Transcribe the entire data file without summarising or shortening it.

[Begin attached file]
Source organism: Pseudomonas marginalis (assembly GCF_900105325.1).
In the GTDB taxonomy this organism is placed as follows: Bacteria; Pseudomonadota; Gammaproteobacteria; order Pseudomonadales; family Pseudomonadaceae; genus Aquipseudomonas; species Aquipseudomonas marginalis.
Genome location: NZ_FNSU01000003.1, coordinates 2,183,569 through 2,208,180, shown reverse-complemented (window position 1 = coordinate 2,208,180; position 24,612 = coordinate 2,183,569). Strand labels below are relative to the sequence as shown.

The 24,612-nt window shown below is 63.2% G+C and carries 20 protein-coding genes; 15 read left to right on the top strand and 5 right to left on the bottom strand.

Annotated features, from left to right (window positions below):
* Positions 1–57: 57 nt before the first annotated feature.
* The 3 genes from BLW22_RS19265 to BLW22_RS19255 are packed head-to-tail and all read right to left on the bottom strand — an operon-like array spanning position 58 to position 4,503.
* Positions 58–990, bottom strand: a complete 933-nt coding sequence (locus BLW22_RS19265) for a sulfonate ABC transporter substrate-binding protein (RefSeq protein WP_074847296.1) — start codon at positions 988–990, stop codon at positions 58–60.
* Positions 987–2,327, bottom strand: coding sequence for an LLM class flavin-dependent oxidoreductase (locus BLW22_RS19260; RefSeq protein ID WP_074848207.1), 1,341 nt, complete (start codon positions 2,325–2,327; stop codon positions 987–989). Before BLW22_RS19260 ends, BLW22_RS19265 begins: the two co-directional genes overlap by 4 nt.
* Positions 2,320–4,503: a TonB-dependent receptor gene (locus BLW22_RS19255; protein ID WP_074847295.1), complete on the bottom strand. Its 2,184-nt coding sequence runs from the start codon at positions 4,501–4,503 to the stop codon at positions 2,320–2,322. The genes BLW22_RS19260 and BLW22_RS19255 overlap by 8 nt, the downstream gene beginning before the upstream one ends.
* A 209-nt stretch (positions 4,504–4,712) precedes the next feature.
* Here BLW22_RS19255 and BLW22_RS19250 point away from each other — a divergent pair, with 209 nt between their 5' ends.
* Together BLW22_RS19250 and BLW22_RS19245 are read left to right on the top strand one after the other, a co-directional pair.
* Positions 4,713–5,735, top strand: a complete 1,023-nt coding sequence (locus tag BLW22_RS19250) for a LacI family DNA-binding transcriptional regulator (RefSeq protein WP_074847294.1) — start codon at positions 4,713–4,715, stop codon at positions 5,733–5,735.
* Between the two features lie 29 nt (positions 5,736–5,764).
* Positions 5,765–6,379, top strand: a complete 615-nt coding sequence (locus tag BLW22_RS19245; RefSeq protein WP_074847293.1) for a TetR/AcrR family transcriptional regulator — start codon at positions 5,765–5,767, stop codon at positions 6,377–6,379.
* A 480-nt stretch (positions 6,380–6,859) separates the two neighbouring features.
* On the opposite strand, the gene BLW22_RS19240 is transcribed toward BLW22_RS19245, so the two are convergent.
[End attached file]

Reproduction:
Source organism: Pseudomonas marginalis (assembly GCF_900105325.1).
In the GTDB taxonomy this organism is placed as follows: Bacteria; Pseudomonadota; Gammaproteobacteria; order Pseudomonadales; family Pseudomonadaceae; genus Aquipseudomonas; species Aquipseudomonas marginalis.
Genome location: NZ_FNSU01000003.1, coordinates 2,183,569 through 2,208,180, shown reverse-complemented (window position 1 = coordinate 2,208,180; position 24,612 = coordinate 2,183,569). Strand labels below are relative to the sequence as shown.

The 24,612-nt window shown below is 63.2% G+C and carries 20 protein-coding genes; 15 read left to right on the top strand and 5 right to left on the bottom strand.

Annotated features, from left to right (window positions below):
* Positions 1–57: 57 nt before the first annotated feature.
* The 3 genes from BLW22_RS19265 to BLW22_RS19255 are packed head-to-tail and all read right to left on the bottom strand — an operon-like array spanning position 58 to position 4,503.
* Positions 58–990, bottom strand: a complete 933-nt coding sequence (locus BLW22_RS19265) for a sulfonate ABC transporter substrate-binding protein (RefSeq protein WP_074847296.1) — start codon at positions 988–990, stop codon at positions 58–60.
* Positions 987–2,327, bottom strand: coding sequence for an LLM class flavin-dependent oxidoreductase (locus BLW22_RS19260; RefSeq protein ID WP_074848207.1), 1,341 nt, complete (start codon positions 2,325–2,327; stop codon positions 987–989). Before BLW22_RS19260 ends, BLW22_RS19265 begins: the two co-directional genes overlap by 4 nt.
* Positions 2,320–4,503: a TonB-dependent receptor gene (locus BLW22_RS19255; protein ID WP_074847295.1), complete on the bottom strand. Its 2,184-nt coding sequence runs from the start codon at positions 4,501–4,503 to the stop codon at positions 2,320–2,322. The genes BLW22_RS19260 and BLW22_RS19255 overlap by 8 nt, the downstream gene beginning before the upstream one ends.
* A 209-nt stretch (positions 4,504–4,712) precedes the next feature.
* Here BLW22_RS19255 and BLW22_RS19250 point away from each other — a divergent pair, with 209 nt between their 5' ends.
* Together BLW22_RS19250 and BLW22_RS19245 are read left to right on the top strand one after the other, a co-directional pair.
* Positions 4,713–5,735, top strand: a complete 1,023-nt coding sequence (locus tag BLW22_RS19250) for a LacI family DNA-binding transcriptional regulator (RefSeq protein WP_074847294.1) — start codon at positions 4,713–4,715, stop codon at positions 5,733–5,735.
* Between the two features lie 29 nt (positions 5,736–5,764).
* Positions 5,765–6,379, top strand: a complete 615-nt coding sequence (locus tag BLW22_RS19245; RefSeq protein WP_074847293.1) for a TetR/AcrR family transcriptional regulator — start codon at positions 5,765–5,767, stop codon at positions 6,377–6,379.
* A 480-nt stretch (positions 6,380–6,859) separates the two neighbouring features.
* On the opposite strand, the gene BLW22_RS19240 is transcribed toward BLW22_RS19245, so the two are convergent.